Are there enough family doctors in Squamish?


The Department of Health must step in to address the critical shortage of family doctors in Squamish, doctors say.

“We all have a breaking point.”

It was one of the lines of a letter sent by doctors at the Diamond Head Medical Clinic to Minister of Health Adrian Dix.

The letter was a plea for help from doctors, who are struggling with significant difficulties in attracting and retaining new doctors at the clinic.

The end result was that, by their estimate, there are thousands of people in Squamish who don’t have a family doctor. As the city grows, thousands more will experience this problem.

“We’re close,” Dr. James Cranston said in an April 21 interview with Chief Squamish. He was referring to the breaking point that the doctors at the clinic had mentioned in their letter to the minister.

“There’s a slim chance that we could dissolve the clinic completely. I don’t think that will happen. But almost every other doctor in this clinic has another source of income that pays them well. And, you know, in my case, for me, emergency medicine really allows me to do family medicine. You know, I can accept that I don’t earn as much here. And I can support that with emergency medicine. For d’ others is obstetrics, anesthesia, hospital work [and] working out of town doing various things.”

The main problem is that the financial situation of family doctors makes it very difficult to attract new doctors, he said.

There have been several retirements from the clinic and finding replacements has been a daunting task.

Three years ago, there were 13 doctors, but the clinic has only eight today.

Attempts to attract new doctors have been very difficult.

The average new doctor will have about $200,000 in student loan debt, Cranston said. On top of that, they face high overhead and living expenses in Squamish, where real estate prices have put new property out of reach for newly graduated doctors.

“So the compensation got to a point where we weren’t able to recruit people to move to Squamish and join a firm,” Cranston said.

The Diamond Head doctors have purchased the space in which their practice is located. A new doctor would have to buy a share of the unit and then find a place to live in a town where a home valuation has reached around $1.4 million.

“We’ve had five people leave our clinic, which means the rest of us have to keep buying real estate from them,” Cranston said. “And we can’t do that anymore. But unfortunately we can’t get new people to buy it, which we’ve always done in the past when someone leaves. Someone [else will come] and buy it. But there’s no one left.”

Diamond Head doctors are considering selling the clinic and hope to strike a deal that would allow them to lease the majority of the clinic, he said.

It will help break down a barrier, Cranston said, but it won’t solve the underlying problem that many doctors are no longer practicing family medicine.

Diamond Head doctors work in other fields to supplement their incomes, and many new graduates prefer to leave the family practice and work in a field where they are better paid.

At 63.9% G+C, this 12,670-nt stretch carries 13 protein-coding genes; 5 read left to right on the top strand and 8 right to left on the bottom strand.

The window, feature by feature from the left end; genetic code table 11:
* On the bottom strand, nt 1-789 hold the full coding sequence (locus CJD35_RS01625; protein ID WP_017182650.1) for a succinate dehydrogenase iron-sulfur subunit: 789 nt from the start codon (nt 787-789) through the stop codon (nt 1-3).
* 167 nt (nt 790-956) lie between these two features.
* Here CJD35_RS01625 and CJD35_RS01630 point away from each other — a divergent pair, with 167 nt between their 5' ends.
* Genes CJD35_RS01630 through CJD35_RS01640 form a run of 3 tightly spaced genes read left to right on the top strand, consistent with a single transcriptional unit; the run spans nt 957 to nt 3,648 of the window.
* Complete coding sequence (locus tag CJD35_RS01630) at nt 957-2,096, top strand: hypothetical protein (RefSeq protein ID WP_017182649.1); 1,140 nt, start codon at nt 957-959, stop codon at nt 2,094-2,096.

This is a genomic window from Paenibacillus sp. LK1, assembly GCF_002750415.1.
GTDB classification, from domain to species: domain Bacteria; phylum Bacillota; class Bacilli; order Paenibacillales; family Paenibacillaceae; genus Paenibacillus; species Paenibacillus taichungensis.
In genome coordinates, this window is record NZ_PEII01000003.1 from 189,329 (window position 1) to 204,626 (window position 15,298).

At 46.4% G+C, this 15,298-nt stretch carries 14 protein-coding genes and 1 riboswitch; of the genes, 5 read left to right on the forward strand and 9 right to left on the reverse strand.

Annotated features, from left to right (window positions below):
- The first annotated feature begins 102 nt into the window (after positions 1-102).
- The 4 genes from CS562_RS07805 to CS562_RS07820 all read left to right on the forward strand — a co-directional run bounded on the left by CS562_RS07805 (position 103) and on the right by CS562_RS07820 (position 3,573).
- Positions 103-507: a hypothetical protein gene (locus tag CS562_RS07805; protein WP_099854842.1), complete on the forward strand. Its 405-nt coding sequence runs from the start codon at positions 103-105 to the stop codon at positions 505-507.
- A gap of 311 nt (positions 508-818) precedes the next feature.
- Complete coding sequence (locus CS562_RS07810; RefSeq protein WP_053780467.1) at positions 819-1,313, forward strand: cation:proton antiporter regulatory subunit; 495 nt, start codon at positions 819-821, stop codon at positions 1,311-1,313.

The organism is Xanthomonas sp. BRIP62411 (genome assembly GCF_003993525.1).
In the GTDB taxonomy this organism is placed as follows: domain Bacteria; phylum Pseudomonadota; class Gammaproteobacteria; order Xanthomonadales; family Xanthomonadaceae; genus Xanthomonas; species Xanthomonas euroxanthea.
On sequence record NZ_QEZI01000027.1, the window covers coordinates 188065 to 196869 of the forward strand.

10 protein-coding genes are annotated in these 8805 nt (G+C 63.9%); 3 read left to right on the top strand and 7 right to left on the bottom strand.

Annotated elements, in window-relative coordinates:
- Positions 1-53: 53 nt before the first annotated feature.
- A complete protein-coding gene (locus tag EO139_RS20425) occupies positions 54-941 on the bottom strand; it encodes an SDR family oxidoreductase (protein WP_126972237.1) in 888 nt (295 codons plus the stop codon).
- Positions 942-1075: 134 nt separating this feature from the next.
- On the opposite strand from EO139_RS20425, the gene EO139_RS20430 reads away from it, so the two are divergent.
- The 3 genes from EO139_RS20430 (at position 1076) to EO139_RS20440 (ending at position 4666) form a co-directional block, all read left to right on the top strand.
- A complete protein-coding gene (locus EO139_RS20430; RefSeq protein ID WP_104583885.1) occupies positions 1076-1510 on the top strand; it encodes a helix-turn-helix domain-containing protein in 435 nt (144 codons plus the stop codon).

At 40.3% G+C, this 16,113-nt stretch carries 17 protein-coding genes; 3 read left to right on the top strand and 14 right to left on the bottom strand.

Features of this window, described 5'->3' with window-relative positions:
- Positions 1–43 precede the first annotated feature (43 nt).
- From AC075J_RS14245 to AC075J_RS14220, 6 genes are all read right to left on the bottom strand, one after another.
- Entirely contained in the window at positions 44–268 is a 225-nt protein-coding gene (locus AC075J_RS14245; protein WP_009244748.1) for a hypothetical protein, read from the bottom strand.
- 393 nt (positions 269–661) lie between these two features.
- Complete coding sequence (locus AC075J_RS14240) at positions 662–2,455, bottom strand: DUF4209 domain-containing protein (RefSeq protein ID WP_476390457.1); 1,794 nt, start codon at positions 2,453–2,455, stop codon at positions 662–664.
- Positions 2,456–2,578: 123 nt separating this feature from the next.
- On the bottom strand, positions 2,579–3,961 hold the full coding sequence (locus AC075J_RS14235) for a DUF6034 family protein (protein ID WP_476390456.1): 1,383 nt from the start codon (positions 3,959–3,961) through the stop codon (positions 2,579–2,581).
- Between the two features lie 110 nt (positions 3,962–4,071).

“80% to 90% comes down to money,” Cranston said. “You can look at what I earned in the blue book and it looks pretty good. But then subtract from that many, many tens of thousands of dollars in overhead… huge overhead for the most part [general practitioners]you know, 30% to 40% of their lost overhead.”

On top of that, the rising cost of living in Squamish takes another big chunk out of that money, and the end result is that there’s little incentive for a new grad to open a practice in town.

What the provincial government needs to do, Cranston said, is provide assistance to family physicians who provide longitudinal care — in other words, physicians who make a long-term commitment to taking on a patient load.

“So it’s not the family doctors who work for TELUS who do health who do telehealth, not the family doctors who work in walk-in clinics, but the family doctors who support a load of patients they take responsibility for,” Cranston said.

The best way for the province to help is to cover the overhead costs GPs face, he said. It could be a number based on the number of patients and the complexity of their cases.

“The number won’t be small if they want to turn things around. They’ve just let things go too long now,” Cranston said.

The best way for locals to help doctors is to write to their MP and the Department of Health, he said.

As of April 21, Health Minister Adrian Dix, to whom the clinic’s letter was addressed, had not responded, Cranston said.

Ministry to consult

However, Chief Squamish sought comments from the Department of Health and received a written statement.

The statement indicates that the province is aware of the significant challenges across British Columbia related to the sustainability of family practice clinics.

“The Ministry is committed to putting in place a [primary care network] in Sea to Sky – Whistler and Squamish – to support the community with greater team-based primary care resources,” the statement read.

The release also says the ministry will consult with the community on potential short-term solutions — including access to additional resources — until the primary care network is established.

The province defines a primary care network as a set of partnerships between the Divisions of Family Practice representing BC family physicians, regional health authorities, the First Nations Health Authority and local community partners, as well as other community providers such as nurse practitioners.

The intent of these networks is to streamline and coordinate patient services.


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